By David Ives
Directed by Joanie Schultz
At the Goodman Theatre, Chicago
Sexy, sensual, seductive play-within-a -play needs a more fearful edge
Filled with the sharp humor and satirical pokes at the business of theatre, David Ives’ version of the 1869 novella by Leopold von Sacher-Masoch – for whom “Masochism” was coined – Venus in Fur emerged.
Ives’ contemporary version finds a playwright/director, Thomas (Rufus Collins) exhausted after a day of auditions to find a leading lady for his stage play – Venus in Fur. Suddenly, a wildly frantic woman in a fur coat with a large bag bursts into the audition space. When Thomas informs her that the auditions are over and the reader has left, Vanda (Amanda Drinkall), won’t take ‘no’ for an answer and the games between the two begin.
Thomas is impressed by the hutzpah and manic energy of Vanda. He agrees to read with Vanda and soon he realizes that Vanda just may be the person he needs for the play. We see Thomas as this guarded professional writer/director who’ll not use sex to cast his show. Vanda combines her zaniness with a stage craft and acting skill perfect for the role in Thomas’ play.
The early scenes are filled with awkward humor, razor-sharp quips , and subtle sensuality. Vanda’s black leather dominatrix outfit suggests she is ready to do whatever it takes to get the role. Thomas resists her at first. But during this 95 minute one act, a semi-erotic power play emerges between the two. Once Vanda demonstrates her mastery of the part, Thomas’ knows he has found his Venus.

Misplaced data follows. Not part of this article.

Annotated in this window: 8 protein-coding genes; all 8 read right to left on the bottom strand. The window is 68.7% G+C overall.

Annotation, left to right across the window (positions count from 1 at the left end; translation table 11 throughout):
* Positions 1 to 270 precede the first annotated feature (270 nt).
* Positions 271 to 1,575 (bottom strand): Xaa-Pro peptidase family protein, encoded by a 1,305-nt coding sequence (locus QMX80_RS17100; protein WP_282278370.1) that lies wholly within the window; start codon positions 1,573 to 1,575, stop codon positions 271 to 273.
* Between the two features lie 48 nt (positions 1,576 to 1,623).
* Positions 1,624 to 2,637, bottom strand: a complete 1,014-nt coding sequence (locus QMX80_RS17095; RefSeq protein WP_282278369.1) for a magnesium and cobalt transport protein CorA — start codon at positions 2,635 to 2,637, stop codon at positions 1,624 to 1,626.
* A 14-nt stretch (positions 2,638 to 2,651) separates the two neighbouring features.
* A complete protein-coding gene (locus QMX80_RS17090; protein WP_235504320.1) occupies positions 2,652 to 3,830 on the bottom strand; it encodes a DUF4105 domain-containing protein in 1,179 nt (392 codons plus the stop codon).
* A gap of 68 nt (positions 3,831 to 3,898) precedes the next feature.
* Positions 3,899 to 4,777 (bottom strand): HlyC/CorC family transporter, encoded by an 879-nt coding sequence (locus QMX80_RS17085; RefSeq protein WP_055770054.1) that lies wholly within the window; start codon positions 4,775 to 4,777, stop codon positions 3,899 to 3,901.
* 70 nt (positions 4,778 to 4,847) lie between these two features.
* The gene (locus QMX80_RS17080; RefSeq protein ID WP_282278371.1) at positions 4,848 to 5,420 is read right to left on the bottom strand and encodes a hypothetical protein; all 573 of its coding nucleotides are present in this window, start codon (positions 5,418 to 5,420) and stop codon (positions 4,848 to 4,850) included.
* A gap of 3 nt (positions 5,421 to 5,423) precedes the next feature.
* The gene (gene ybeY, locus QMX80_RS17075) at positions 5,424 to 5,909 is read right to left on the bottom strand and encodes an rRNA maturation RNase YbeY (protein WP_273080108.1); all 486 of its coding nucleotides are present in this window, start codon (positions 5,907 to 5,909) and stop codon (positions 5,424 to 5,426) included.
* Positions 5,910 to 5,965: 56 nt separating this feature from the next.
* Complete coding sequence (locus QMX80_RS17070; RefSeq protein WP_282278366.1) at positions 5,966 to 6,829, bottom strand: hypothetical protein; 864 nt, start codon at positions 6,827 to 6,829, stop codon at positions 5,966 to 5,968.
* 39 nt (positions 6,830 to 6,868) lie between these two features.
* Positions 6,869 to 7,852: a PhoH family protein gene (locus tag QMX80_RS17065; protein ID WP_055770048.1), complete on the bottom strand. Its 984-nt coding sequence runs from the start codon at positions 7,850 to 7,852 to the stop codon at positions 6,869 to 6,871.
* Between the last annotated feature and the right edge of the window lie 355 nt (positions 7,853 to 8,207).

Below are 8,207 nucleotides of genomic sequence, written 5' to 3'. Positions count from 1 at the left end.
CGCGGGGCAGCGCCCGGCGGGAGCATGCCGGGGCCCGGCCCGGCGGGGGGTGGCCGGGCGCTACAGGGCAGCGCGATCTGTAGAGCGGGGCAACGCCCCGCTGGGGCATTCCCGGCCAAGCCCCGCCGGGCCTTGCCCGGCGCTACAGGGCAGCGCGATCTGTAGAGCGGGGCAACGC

Much of the second part of Venus in Fur is a dance between the two for dominance as the play-within-a-play becomes a real life struggle for dominance. The mystery of who Vanda actually is slowly surfaces once Thomas (and us) see that she is more than a convincing actress
But, it is in the last quarter of this work that I had problems with. While Amanda Drinkall gave a ‘star-making’ performance wherein she demonstrated both her wacky comic side and her powerful dramatic chops, she was not allowed to go far enough (by director Joanie Schultz) to the sensual, sexy seductress side toward Thomas. The essential element in a dominatrix possesses is fear and it seemed that Thomas never really feared the consequences if he didn’t perform his slave ritual to Vanda’s expectations. Rufus Collins simply played being dominated too casual and timid. I expected more sexiness and more erotic scenes with nudity, perhaps? The masochism scenes were too tame and didn’t evoke enough fear and dramatic tension to scare us.
I’ll not spoil the ending but it would be more plausible if the earlier scenes were more erotic and dangerous. Amanda Drinkall’s impressive performance gave the show enough vigor to make Venus in Fur enjoyable.
Talk Theatre in Chicago podcast
Date Reviewed: March 18, 2014
For more info checkout the Venus in Fur page at theatreinchicago.com
At the Goodman Theatre, 170 N. Dearborn, Chicago, IL, call 312-443-3800, www.goodmantheatre.org, tickets $25 – $86, Tuesdays thru Thursdays at 7:30 pm, Fridays at 8 pm, Saturdays at 2 & 8 pm, Sundays at 2 & 7:30 pm, with Thursday matinees at 2 pm, running time is 95 minutes without intermission, through April 13, 2014